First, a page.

During recent weeks, there have been conflicting opinions on bank borrowing, particularly as it affects professional firms. One piece of advice, aimed primarily at law firms, expounded the view that firms which did not borrow more while interest rates were so low would be exhibiting behaviour ‘almost bordering on professional negligence’. By contrast, with comments directed at a broader market, portfolio managers want companies to pay off debt instead of paying large dividends to shareholders.
Cloud computing is no longer a cyber-playground for early adopters. It is now the digital backbone for individuals and companies that demand highly secure, infinitely scalable, perpetually accessible, and centrally managed data centres maintained by highly trained IT professionals.
For those privileged to be managing a law firm – and it is a privilege – getting decisions made and implemented is key to stopping balls from hitting the back of the net. Some leaders base their management style on tolerance and persuasion. On the face of it, this is highly laudable but, to counter-balance it, there needs to be a spirit of co-operation and performance on the part of those being managed. As we all know, this is not always the case.
360 feedback puts the individual in the spotlight. Delivered well, it can be powerful stuff, providing real evidence of ability and showing up what behaviours work well with colleagues and clients, and what rubs them up the wrong way. It’s a great way of bringing people to an understanding of how they affect other people at work. In terms of the regulatory requirement to provide evidence of competence to practise, it hits the nail on the head.
It is encouraging to see a number of recent surveys showing conveyancer and consumer confidence both on the up and higher than last year, as this suggests that business and personal prospects are improving. However, the government may well be playing Scrooge this year as the austerity plans for 2016 are the equivalent of taking out 0.5% GDP growth per quarter and its much trumpeted stamp duty reforms appear to have killed off transactions at the top end of the market.
Ever since the legislators introduced the Access to Justice Act in 2000, claimant personal injury law firms have taken a whipping of some sort; from insurers blaming them for escalating car insurance costs to the media berating the sector for the UK’s perceived claims culture. Then in 2013, LASPO was introduced and in 2015 when it really started to bite, impacting work streams and revenues, George Osborne stuck the knife in yet again with the Autumn Statement.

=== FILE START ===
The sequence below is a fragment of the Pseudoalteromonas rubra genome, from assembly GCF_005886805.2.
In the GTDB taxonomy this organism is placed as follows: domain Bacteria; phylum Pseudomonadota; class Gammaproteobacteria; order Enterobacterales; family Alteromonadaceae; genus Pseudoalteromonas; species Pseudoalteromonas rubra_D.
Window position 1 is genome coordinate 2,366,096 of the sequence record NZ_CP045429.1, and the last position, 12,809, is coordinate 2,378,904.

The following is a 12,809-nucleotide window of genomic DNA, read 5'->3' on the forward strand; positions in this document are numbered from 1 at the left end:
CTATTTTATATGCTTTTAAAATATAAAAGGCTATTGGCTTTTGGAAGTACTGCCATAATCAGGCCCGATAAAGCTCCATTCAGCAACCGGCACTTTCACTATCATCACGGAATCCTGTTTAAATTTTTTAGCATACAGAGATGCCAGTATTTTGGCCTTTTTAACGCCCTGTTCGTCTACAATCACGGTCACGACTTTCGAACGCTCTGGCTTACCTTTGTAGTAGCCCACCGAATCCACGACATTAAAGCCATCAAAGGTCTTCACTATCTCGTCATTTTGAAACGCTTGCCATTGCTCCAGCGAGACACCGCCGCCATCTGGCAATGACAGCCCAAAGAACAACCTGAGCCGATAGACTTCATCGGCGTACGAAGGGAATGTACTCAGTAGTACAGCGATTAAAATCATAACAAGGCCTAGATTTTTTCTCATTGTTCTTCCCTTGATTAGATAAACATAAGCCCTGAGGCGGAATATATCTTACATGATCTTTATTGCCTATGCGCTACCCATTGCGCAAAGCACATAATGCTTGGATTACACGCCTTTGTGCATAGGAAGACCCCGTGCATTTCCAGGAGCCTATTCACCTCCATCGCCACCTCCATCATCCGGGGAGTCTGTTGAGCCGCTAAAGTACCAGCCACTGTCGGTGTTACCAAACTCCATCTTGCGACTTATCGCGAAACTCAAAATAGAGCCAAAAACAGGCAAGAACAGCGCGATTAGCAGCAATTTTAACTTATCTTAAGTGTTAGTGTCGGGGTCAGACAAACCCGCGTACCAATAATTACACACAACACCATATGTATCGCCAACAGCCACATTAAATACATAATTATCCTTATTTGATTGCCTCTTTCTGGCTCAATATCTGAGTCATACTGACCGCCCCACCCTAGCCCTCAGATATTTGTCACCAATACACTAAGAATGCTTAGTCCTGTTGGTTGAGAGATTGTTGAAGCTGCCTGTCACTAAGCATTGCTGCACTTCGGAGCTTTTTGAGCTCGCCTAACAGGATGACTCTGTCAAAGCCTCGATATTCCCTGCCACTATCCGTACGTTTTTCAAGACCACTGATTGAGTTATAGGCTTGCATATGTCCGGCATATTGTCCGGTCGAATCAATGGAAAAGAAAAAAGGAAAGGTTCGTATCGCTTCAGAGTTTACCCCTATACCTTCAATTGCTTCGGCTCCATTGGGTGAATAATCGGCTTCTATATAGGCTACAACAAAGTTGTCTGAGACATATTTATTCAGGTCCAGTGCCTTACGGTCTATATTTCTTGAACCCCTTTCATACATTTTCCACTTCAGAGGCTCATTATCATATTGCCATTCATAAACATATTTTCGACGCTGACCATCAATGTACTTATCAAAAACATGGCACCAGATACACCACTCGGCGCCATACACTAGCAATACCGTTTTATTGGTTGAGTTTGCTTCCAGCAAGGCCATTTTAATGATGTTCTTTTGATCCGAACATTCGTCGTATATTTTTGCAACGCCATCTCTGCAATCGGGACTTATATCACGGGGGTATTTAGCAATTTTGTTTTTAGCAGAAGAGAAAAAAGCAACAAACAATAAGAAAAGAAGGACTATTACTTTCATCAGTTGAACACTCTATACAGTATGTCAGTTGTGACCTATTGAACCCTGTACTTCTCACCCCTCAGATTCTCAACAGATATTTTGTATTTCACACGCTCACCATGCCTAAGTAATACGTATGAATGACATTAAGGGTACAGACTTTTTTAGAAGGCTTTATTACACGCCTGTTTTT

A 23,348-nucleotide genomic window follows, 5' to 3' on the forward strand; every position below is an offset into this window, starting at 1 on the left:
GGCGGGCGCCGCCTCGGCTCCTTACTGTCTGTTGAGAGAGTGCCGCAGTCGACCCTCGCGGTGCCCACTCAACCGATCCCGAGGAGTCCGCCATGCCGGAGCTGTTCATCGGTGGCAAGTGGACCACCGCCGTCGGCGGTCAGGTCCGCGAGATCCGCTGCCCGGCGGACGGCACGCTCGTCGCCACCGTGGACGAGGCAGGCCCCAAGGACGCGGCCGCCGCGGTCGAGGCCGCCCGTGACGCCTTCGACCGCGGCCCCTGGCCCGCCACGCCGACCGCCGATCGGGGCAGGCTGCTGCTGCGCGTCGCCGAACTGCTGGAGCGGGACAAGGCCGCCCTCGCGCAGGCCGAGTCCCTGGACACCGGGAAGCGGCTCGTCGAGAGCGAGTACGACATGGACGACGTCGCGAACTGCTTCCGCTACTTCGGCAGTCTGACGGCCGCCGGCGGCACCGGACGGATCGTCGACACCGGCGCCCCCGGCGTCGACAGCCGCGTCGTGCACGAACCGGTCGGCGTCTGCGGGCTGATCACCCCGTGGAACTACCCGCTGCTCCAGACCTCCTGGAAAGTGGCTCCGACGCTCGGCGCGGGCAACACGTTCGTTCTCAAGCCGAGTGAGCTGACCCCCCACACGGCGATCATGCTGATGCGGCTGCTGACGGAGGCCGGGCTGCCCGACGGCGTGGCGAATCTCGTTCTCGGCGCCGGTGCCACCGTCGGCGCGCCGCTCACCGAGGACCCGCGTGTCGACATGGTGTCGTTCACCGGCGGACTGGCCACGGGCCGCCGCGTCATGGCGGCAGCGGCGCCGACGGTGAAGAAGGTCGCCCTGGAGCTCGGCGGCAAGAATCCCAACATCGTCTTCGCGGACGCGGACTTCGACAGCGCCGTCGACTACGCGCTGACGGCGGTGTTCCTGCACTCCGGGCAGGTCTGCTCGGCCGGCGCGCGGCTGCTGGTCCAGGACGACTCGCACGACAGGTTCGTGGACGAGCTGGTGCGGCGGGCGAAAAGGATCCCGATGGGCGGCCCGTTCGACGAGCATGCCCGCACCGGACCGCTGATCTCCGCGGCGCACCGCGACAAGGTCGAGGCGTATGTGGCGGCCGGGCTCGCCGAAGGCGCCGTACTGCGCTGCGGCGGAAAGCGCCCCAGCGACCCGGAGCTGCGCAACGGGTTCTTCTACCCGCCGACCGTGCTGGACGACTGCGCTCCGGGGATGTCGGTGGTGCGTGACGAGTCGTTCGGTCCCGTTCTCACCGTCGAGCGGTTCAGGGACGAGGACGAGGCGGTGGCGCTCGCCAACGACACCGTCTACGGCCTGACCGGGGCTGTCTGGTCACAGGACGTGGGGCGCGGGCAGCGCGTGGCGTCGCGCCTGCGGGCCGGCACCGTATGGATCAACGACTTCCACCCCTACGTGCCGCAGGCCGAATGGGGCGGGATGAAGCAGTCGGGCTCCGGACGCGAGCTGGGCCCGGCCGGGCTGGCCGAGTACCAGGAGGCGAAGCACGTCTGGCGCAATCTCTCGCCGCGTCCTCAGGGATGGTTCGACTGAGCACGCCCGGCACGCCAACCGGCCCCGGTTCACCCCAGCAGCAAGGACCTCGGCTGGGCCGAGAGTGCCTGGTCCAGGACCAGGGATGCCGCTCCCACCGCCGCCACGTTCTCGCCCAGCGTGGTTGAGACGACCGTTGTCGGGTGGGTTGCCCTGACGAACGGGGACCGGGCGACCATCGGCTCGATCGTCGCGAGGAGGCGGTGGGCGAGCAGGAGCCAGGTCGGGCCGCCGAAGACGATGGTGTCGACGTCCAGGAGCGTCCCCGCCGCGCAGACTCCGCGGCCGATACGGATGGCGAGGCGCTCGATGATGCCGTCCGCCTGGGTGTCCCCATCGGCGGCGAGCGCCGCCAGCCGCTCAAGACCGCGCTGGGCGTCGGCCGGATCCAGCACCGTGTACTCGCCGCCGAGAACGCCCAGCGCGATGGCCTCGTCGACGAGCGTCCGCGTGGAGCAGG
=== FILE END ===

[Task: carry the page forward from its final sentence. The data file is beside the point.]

So, as if there wasn’t enough going on, the Competition and Markets Authority unexpectedly weighed in this week with its study into the supply of legal services to consumers and SMEs. This will be widely derided in the profession as more unwarranted interference from those outside the law (ie, they don’t know what they’re doing). Certainly, there does seem to be an unprecedented anti-lawyer narrative emerging.
Cybersecurity, agility and digitisation of the courts will be the top IT concerns for law firms in 2016, according to a number of our law firm clients. We’ve seen cybercrime impact organisations as never before, so it’s critical that firms have plans in place to protect data, systems and client information. Who would have thought that a 15-year old could hack into a telecommunications company or that we would hear about less-than-sophisticated scams targeting firm and client bank accounts via emailed links?
It has become a commonplace – I have bowed to convention and endorsed the notion myself – to observe that law firms are labour-, not capital-, intensive, and that (here’s the dangerous and subtle segue) therefore there would be no benefit to them in taking on outside investors, much less going public. This is often combined, at least by the more nuanced, with a brief observation on the perils of law firms’ taking on a material amount, or any amount, of debt. But what if the conventional wisdom is mistaken?
I recently read a very interesting article comparing how aviation and healthcare respond to and learn from mistakes. This is very relevant to the NHS, and might lead them to understand how they should investigate mistakes in the future.